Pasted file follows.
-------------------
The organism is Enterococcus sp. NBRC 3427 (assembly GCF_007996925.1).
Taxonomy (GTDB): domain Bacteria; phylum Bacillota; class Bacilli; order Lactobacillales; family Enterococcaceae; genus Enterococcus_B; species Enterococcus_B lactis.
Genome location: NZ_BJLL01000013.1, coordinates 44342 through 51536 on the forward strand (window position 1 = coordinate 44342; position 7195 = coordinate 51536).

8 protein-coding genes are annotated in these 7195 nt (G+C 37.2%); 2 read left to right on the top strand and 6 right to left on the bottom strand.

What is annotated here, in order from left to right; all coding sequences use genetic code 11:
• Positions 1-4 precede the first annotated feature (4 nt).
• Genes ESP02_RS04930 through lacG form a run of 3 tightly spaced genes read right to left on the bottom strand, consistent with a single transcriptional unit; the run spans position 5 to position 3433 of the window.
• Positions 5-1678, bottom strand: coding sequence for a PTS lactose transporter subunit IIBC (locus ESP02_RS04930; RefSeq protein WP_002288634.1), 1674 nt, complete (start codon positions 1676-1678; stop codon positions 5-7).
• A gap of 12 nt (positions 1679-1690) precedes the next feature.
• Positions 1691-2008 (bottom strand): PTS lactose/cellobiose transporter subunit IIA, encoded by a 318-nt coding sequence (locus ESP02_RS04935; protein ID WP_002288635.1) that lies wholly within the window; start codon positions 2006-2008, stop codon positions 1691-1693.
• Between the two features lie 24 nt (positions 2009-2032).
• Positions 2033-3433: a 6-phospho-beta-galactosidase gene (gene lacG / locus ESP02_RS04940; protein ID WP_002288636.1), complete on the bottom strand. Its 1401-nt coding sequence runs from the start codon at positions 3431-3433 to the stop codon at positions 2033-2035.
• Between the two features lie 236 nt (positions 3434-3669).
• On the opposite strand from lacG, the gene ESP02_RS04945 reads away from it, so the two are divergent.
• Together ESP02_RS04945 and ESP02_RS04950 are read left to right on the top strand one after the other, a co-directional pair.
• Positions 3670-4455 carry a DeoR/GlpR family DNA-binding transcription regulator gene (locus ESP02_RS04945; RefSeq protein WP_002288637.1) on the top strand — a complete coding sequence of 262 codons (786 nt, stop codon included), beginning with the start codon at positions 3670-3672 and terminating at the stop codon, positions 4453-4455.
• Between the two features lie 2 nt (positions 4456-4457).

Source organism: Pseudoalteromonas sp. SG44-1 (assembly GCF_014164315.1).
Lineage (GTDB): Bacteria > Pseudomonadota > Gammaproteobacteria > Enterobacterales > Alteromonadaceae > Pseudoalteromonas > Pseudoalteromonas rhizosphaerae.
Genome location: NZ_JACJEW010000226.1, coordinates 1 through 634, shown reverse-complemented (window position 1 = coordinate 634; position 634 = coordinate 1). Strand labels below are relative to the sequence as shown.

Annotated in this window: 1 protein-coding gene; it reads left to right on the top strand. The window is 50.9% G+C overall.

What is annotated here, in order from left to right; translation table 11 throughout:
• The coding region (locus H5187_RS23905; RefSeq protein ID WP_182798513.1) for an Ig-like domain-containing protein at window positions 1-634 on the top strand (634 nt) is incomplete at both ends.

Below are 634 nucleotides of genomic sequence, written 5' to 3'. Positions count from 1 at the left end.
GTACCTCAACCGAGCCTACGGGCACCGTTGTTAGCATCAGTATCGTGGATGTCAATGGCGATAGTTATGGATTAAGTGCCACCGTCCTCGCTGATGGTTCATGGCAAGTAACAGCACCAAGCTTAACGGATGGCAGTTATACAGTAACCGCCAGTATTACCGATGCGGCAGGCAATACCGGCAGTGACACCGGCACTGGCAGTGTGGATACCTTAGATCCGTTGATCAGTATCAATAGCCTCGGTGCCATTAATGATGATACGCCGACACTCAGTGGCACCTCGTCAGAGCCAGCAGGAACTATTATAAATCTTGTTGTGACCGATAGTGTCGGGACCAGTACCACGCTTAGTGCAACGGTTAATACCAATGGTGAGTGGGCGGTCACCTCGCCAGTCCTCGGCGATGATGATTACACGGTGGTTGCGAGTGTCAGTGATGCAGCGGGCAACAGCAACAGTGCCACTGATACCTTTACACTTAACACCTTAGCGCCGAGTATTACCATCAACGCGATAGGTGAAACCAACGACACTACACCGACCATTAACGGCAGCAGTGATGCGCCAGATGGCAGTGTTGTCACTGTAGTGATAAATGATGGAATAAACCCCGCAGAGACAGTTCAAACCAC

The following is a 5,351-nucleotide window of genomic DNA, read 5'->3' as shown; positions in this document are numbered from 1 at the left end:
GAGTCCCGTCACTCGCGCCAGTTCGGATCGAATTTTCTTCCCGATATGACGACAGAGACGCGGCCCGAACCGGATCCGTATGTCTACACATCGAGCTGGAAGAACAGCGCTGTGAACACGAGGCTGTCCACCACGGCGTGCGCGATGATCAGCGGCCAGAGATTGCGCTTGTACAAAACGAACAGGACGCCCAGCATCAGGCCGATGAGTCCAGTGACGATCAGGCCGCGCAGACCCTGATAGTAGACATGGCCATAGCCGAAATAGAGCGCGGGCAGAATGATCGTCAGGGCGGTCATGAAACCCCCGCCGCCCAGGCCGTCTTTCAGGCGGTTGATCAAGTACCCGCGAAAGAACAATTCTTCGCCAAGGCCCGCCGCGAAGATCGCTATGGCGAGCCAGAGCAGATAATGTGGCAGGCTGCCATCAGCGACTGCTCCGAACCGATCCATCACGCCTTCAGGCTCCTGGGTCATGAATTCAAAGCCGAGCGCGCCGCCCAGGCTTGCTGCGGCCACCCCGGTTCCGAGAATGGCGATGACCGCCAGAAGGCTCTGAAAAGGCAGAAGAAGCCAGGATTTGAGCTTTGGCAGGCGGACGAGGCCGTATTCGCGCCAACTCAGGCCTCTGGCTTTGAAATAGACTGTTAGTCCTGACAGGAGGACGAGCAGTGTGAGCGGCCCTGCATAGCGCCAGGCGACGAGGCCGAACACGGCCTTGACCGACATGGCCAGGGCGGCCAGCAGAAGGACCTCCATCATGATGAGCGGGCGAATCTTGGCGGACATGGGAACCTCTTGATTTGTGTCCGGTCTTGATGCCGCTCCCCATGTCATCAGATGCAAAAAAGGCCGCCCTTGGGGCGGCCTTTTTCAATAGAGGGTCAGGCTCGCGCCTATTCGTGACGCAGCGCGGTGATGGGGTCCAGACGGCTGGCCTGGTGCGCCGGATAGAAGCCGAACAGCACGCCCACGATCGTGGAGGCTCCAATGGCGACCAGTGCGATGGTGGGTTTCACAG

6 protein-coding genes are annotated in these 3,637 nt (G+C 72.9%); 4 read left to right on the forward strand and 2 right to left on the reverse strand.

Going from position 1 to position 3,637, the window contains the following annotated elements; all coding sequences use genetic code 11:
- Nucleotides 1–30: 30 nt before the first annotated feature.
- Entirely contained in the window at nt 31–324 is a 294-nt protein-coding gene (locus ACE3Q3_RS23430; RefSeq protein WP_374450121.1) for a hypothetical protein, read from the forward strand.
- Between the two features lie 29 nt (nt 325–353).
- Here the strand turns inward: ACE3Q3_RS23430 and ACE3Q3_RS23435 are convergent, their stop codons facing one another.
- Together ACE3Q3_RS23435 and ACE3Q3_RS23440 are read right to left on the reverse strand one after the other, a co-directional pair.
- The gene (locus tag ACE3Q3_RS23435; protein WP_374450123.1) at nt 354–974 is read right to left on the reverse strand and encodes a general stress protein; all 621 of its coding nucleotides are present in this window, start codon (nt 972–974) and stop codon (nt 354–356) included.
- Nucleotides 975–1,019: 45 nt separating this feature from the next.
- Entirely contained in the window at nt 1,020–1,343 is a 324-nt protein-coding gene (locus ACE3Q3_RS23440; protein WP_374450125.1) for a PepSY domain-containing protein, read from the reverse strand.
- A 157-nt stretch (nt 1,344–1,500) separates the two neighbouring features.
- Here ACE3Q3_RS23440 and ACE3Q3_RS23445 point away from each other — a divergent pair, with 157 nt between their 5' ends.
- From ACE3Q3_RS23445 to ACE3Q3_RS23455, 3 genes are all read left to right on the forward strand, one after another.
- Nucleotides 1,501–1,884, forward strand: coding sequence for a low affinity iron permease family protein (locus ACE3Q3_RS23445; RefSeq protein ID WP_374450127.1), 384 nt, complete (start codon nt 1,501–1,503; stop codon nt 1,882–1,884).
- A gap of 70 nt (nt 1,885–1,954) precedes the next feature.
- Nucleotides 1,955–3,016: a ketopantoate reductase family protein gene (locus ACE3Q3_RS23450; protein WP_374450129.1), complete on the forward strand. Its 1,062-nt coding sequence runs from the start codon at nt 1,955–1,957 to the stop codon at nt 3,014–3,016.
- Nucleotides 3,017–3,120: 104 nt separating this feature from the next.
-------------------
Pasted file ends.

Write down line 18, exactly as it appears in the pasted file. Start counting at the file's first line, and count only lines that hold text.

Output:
Source organism: Pseudoalteromonas sp. SG44-1 (assembly GCF_014164315.1).